For obvious reasons, our usual Easter Sunday lunch will be strictly limited to household members. We’ll have to make do with phone and video calls to other loved ones who would normally be with us in person. As for our annual picnic in the countryside on Easter Monday, we’ll happily settle for the balcony of our flat here in Turin. We’re determined though to have the best possible Easter under the circumstances, and this bread will be a part of our intimate, albeit quarantined, celebrations.
With regards to the recipe below, inspired by those of Katie Parla, Roberto Di Pinto and Luciano Pignataro, do feel to make it your own. There really are as many variations for making Casatiello as there are Neapolitan households. The basic filling consists of cubed Provolone and cured Neapolitan salami, but there are others which include even more pork like cubed ham, pancetta and ciccioli. If you don’t have provolone, an aged or smoked scamorza works well too. TP wouldn’t let me use strutto or lard, the traditional fat for enrichening the dough, but I obtained good results using the olive oil I’ve indicated below too. Butter is also a good substitute. Oh, and unless you really hate it, don’t skimp on the pepper! It really is one of the defining ingredients of this showstopping bread.
As for method, this can vary as well. I’ve opted for the simplicity of Neapolitan chef Di Pinto’s, who simply adds the cubed cheese and salami to the dough, shapes it roughly into a log and then places it into a bundt cake tin (his video on Giallo Zafferano is in Italian but very instructive, should you wish to watch it). If, however, you’d like to try your hand at another technique which encloses the cheese and salami filling, you may wish to consult the recipes of Katie Parla and Luciano Pignataro. Both their recipes are accompanied by photos demonstrating the procedure.
Wishing you all a safe and healthy Easter at home with your loved ones.
- 330 g water, tepid
- 5 g sugar
- just enough fresh or dried yeast for a long, overnight rise*
- 60g extra virgin olive oil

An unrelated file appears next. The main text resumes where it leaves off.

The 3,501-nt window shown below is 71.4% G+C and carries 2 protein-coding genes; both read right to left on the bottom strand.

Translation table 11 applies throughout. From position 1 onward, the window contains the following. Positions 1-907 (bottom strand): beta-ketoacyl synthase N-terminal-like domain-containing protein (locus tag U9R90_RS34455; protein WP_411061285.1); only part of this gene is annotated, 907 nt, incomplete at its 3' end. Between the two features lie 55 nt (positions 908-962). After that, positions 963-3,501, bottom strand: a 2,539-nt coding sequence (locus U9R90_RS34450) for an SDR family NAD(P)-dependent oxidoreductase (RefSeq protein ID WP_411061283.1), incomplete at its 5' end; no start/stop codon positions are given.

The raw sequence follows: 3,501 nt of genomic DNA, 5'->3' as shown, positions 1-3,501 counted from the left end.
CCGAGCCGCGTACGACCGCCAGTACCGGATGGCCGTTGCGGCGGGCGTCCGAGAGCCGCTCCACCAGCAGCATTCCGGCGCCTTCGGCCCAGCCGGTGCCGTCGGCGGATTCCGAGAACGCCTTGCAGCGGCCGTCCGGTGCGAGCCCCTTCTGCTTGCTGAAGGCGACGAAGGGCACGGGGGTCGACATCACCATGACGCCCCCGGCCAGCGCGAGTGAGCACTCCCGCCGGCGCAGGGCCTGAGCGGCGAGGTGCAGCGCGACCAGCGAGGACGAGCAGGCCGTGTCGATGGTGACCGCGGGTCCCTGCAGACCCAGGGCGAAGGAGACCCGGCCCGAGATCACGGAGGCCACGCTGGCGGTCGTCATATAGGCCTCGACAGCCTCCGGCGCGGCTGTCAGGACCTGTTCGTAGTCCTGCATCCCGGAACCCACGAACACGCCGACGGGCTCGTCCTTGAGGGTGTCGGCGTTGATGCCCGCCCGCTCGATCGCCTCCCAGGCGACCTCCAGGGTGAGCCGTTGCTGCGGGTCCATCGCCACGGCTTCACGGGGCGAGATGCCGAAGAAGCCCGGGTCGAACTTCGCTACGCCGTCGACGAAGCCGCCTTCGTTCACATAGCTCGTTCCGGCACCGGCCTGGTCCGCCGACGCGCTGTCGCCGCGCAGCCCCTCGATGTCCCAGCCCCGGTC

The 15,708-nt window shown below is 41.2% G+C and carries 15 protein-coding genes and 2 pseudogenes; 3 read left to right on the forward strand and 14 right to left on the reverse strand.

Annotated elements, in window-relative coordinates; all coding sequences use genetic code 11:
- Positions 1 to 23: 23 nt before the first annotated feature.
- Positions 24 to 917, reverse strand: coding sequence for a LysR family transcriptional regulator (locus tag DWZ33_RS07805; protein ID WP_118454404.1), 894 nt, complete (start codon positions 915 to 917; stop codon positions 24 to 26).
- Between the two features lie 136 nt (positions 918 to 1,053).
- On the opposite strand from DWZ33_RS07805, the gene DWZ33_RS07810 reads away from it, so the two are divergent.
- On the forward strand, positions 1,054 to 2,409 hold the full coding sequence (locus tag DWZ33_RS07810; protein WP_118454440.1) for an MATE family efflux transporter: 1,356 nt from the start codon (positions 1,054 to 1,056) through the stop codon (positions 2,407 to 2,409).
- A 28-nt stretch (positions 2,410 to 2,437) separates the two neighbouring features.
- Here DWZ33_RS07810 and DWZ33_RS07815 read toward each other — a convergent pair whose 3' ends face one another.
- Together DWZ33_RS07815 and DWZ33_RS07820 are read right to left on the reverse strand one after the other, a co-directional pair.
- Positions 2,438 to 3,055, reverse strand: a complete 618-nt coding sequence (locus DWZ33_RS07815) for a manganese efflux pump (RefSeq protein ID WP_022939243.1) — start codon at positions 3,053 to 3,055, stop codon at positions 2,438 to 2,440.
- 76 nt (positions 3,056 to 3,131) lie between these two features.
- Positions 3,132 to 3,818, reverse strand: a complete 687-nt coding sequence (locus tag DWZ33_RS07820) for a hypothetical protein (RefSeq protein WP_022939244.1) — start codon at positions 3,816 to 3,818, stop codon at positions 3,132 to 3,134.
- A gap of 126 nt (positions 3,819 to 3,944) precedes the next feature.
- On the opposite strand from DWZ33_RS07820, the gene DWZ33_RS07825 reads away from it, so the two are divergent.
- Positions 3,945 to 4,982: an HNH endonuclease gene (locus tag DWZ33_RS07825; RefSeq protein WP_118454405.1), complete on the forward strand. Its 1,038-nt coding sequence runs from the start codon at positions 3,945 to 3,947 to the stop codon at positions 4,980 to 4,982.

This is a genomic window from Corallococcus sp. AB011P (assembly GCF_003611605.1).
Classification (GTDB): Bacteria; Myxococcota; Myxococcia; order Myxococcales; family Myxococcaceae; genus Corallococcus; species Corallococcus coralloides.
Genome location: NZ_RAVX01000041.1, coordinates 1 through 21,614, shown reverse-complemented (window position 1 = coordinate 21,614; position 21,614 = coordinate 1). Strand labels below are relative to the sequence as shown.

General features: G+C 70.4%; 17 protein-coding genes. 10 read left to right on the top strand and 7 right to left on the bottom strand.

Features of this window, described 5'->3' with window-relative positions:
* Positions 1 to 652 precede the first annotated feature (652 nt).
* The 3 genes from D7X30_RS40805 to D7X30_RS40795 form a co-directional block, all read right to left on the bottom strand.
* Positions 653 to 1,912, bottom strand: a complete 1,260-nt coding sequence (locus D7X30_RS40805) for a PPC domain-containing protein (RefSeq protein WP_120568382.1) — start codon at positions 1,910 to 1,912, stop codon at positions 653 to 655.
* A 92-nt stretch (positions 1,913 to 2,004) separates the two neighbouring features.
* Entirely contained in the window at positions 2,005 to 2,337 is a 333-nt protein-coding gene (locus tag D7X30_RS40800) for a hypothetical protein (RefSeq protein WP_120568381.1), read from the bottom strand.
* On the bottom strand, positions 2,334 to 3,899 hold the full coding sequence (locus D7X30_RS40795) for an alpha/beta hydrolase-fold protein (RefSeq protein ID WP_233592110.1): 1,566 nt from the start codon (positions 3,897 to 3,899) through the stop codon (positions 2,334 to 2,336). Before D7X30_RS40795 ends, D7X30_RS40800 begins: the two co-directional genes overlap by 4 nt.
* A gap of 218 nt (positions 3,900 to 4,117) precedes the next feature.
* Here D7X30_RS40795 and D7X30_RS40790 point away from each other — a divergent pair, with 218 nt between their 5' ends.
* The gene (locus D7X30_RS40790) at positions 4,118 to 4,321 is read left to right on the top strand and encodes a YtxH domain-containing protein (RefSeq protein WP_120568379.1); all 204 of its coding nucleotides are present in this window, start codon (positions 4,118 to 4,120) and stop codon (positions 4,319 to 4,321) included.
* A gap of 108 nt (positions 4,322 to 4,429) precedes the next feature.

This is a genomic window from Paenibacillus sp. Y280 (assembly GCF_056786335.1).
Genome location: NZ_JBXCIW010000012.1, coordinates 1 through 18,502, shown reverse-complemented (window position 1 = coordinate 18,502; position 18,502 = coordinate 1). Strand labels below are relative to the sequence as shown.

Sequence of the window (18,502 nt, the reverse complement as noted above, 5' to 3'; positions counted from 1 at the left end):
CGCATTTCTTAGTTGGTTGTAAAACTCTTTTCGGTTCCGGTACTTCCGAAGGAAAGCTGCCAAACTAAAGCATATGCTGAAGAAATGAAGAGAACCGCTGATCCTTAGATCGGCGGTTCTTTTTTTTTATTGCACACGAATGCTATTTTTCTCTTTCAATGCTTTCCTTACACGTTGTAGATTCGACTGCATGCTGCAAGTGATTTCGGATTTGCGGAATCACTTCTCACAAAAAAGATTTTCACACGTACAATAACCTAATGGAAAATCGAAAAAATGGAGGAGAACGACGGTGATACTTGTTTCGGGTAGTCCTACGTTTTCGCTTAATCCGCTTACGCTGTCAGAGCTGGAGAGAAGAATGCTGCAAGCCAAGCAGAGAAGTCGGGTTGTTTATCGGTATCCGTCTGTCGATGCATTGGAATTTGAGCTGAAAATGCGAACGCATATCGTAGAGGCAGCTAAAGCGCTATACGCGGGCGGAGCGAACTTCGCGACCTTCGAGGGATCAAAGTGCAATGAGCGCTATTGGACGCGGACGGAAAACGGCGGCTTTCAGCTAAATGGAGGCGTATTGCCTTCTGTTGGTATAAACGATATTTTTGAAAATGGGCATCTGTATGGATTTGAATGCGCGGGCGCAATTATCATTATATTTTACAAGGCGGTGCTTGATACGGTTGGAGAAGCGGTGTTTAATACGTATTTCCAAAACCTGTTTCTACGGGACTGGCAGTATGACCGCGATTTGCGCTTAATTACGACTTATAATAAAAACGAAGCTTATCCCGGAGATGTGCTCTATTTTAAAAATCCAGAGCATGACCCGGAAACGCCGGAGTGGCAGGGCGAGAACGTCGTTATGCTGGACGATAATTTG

- 600 g flour (I used a mix of strong bread flour and a coarsely stonemilled tipo 2)
- 12 g salt
- 1 g freshly ground black pepper
- 150 g cured salami, cubed
- 150 g ham, cubed
- 150 g Provolone or Scamorza cheese, cubed
- 4 eggs
Pour water into a large bowl and add yeast and sugar. Stir and leave to sit until the yeast dissolves and foam rises to the surface . Add the olive oil and add the flour in steady stream, using a fork to bring the flour and liquid together into a rough dough. Cover with a tea-towel and leave to sit for 10 minutes. Transfer dough to clean and lightly-dusted work surface. Add salt and knead until dough is smooth and elastic. Roll into a ball, score the dough with a cross on top and place in a large, clean bowl. Cover with a tea-towel and leave to rise overnight away from cool draughts. It will have almost tripled in size.
Grease and dust a 24 – 28 cm bundt cake tin. Deflate the dough carefully. Transfer to clean, lightly dusted work surface and knead. If making egg cages, remove 60 g of the dough and set aside. Gradually add the freshly ground black pepper, cubed salami, ham and cheese to the remaining dough and knead until evenly distributed throughout. Roll the dough into a log long enough to fill the bundt cake tin. Fit the log snugly inside with a gentle push and bring the ends together to form a seal. If using, place the eggs on top of the log, equally distanced apart in a vertical position. Very gently press them into the dough. Roll the reserved 60 g of dough into 8 equally-sized strands. Use these strands to form cross-shaped cages around the eggs. Seal the ends of the strands onto the log. Cover with a tea-towel and set aside to prove for 2 hours or until almost doubled in size.
Preheat the oven to 170°C. Place the proved Casatiello on the bottom floor of the oven and bake for 65 to 75 minutes or until you hear a hollow sound when tapping the golden brown top.
Allow to cool completely before carefully unmoulding and slicing. Serve at room temperature or lightly toasted as part of an Easter Sunday antipasto or for an outdoor picnic lunch on Easter Monday.
Buon appetito e buona pasqua!
* I’m reluctant to indicate the precise amount you’ll need to use because the yeast I’m currently using – a dried yeast made with an organic spelt sourdough and a relatively small amount of brewer’s yeast – may be different to what you have on hand in your kitchen. Basically, to get an almost tripled rise in two hours, I need to use 100 g of the yeast for every 500 g of flour. I need about 25 g to get the same results overnight or in about eight hours. You’ll need to read the instructions of your yeast carefully and do the maths.